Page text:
The last year has necessitated the adaptation of theatre – not only in restrictions on audiences, the rise of onstage social distancing, and the increasingly ubiquitous idea of a ‘streaming production’, but also in the implications for the term ‘theatre’ itself. So much of what might be termed ‘pandemic theatre’ has suggested that ‘theatre’ refers to both an ineffable process that happens onstage and the space in which this process occurs.

The Old Vic have now live-streamed three plays with a backdrop of empty seats, the online audience viewing the reverse of the standard in-person experience. Meanwhile, a recent streamed production of Romeo and Juliet was filmed against greenscreens, but still felt the pull of the theatre building – setting the action on a computer-generated stage and superimposing Derek Jacobi into the circle.

“...the pandemic has forced the issue of what constitutes theatre into mainstream critical discussion.”

Ten years ago, in the early days of National Theatre Live – which streams productions to cinemas across the world – playwright Chris Goode criticised the very idea of streaming a play as ‘wrongheaded’, in that ‘it treats a piece of theatre as information, as streamable content’. He contended that what makes something ‘theatre’ is an issue of form rather than content – a cinemagoer, or now, home-streamer only receives the content. For Goode, without the theatrical act of gathering as an audience in one room, theatre is not taking place.

Even before the pandemic, Goode – like many other detractors – had conceded some of the possibilities of making the experience of theatre less London-centric. Yet the pandemic has forced the issue of what constitutes theatre into mainstream critical discussion. Speaking at a Young Vic Zoom event on theatre criticism last week, Arifa Akbar noted that the onset of ‘hybrid theatre’ has inevitably forced questions such as ‘What is theatre?’, ‘Who is theatre for?’ and ‘How sustainable is it?’ into regular discussion. At the same event, Dominic Cavendish suggested that the Old Vic’s In Camera series of streamed plays amounted to a ‘provocation’. Productions themselves must inherently reflect on their formal status as part of their marketing, when choosing whether to call themselves ‘theatre’ and if not, then what?

"Good Grief does feel rather insubstantial, though, some of which may be attributed to its uncertain form.”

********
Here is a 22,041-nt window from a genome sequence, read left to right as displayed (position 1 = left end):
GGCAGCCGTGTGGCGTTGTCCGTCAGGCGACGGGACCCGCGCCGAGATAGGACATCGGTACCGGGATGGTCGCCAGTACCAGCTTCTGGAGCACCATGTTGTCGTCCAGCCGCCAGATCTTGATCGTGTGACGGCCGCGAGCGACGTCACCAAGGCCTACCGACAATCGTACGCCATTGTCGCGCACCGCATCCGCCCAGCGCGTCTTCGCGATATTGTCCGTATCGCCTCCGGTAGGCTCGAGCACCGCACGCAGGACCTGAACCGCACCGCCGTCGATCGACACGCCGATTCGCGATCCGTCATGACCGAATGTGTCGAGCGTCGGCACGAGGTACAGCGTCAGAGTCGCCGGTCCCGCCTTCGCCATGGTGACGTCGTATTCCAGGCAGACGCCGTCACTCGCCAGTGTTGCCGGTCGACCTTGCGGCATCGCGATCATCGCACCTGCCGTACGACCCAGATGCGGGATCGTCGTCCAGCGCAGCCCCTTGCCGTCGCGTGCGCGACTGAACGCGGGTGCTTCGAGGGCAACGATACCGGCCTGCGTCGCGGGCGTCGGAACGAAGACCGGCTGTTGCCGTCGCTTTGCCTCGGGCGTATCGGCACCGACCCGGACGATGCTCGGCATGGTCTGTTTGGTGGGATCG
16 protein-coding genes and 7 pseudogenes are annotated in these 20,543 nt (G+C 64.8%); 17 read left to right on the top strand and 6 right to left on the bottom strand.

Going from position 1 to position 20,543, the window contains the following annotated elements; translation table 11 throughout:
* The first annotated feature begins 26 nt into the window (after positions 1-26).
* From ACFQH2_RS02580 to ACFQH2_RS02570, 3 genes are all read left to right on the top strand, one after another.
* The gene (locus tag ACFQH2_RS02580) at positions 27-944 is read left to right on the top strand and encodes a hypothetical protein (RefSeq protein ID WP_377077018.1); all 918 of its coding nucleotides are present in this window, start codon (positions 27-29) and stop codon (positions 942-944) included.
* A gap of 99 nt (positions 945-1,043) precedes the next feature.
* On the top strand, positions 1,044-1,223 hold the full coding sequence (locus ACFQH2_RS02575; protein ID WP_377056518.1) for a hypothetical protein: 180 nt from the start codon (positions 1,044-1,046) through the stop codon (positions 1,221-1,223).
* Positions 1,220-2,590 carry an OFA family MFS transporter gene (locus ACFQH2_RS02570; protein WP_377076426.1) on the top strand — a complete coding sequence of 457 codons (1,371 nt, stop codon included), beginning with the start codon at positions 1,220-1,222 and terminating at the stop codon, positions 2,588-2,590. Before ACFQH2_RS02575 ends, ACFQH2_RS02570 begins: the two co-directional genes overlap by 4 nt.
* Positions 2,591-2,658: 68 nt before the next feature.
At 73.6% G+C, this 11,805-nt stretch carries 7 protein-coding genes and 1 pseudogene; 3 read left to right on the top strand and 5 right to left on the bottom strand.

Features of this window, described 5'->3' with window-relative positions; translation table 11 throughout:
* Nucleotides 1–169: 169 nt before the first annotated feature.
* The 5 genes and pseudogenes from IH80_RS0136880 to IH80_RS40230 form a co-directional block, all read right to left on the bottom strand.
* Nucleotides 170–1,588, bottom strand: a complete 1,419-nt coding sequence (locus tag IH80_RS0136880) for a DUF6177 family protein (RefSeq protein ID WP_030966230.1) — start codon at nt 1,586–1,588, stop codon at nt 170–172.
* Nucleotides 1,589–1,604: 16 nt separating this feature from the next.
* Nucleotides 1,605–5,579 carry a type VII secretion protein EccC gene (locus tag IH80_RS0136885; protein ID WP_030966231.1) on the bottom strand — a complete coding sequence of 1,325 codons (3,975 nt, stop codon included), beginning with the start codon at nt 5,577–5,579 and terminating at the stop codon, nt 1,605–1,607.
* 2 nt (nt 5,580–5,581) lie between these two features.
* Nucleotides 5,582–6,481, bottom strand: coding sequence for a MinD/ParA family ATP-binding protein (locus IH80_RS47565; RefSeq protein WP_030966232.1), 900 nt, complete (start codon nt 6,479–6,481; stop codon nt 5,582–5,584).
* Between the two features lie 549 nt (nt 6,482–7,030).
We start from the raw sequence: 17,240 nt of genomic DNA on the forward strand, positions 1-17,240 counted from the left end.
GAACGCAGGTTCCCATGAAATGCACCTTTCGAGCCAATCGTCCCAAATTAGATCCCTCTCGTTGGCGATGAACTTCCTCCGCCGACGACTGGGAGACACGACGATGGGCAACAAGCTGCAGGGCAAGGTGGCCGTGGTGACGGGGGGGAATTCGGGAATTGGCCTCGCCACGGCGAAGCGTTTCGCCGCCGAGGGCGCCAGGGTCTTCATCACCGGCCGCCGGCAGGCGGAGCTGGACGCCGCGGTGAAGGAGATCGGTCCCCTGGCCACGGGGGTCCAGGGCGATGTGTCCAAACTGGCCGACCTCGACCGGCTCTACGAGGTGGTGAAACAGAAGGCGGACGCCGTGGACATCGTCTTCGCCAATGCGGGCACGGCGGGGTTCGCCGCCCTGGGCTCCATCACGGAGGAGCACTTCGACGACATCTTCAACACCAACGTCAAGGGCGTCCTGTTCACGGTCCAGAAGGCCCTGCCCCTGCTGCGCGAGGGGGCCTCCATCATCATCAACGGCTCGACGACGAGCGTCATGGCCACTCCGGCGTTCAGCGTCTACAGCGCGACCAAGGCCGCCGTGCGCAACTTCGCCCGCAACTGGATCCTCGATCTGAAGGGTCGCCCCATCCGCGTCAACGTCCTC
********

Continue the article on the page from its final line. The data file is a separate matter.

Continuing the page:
These questions are hinted at by Lorien Haynes’ affecting though flawed new play Good Grief, in which Sian Clifford and Nikesh Patel play old friends, reeling from the death of his wife, whilst negotiating the feelings they begin to have for each other. The play not only lacks an audience but was filmed on a COVID-compliant set rather than in a theatre (like the recent streaming output from the Old Vic or Almeida). Rehearsed for two days on Zoom, its production process was far closer to that of television – which does not allow nearly as much time for the performances to develop. Perhaps one of the most striking differences with most online theatre, however, is the cast members’ proximity to each other. Good Grief was made under the guidelines that have now become industry standard for television and film production, rather than the more cautious ones generally adopted by theatres.

The production acknowledges its somewhat uncertain status, opening with black and white footage of masked crew members setting up for the first scene. They recur throughout, a curious imitation of the scene changes required for a live performance, yet one that underscores its difference. Some might find these scenes a jarring distraction from the play itself, yet they situate the audience in an interestingly conscious relation to the drama; we are made to face its fictionality in a way that is arguably itself theatrical – the production becoming a meta-theatre of sorts.

When interviewed in the Financial Times, the play’s director Natalie Abrahami argued that the setting deliberately has a ‘very rough aesthetic’. The space variously becomes both of their houses, a hotel room, and an IKEA car park, a flexibility that Abrahami argued necessitates an audience: ‘We need you — without you this doesn’t make sense.’ The largely prop-free productions from the Old Vic have a similar gesture. Lungs asks its audience to imagine a range of settings from a couple’s home to (again) IKEA, whilst Three Kings – the Old Vic’s best online production so far – starred only Andrew Scott and three hauntingly-used one-pound coins.


Mountain View

2aaecf Hymn: a beautiful expression of the value of male friendship

Good Grief does feel rather insubstantial, though, some of which may be attributed to its uncertain form. The longstanding closeness between the play’s two characters was something the play tells us about, rather than something we are made to feel. More jarring is the way in which the dialogue’s rhythm falls uncomfortably between that of television and theatre. The lingering pauses perhaps more associated with the stage are not quite long enough to feel deliberate, the effect unfortunately seeming the product of a slack edit, rather than a theatrical choice. It might have benefited from a more static approach to filming. At times, you just wish you could see both characters – and their interactions – in one shot.

Haynes’ play is a well-handled and sometimes moving consideration of its central subject – and its insights on grief, and the guilt that can accompany it, are compelling. Although I have no qualms about calling Good Grief ‘theatre’ – the term being inherently adaptable, especially in conditions such as the ongoing pandemic – the play’s focused approach to its content is rather at odds with its hesitancy over form.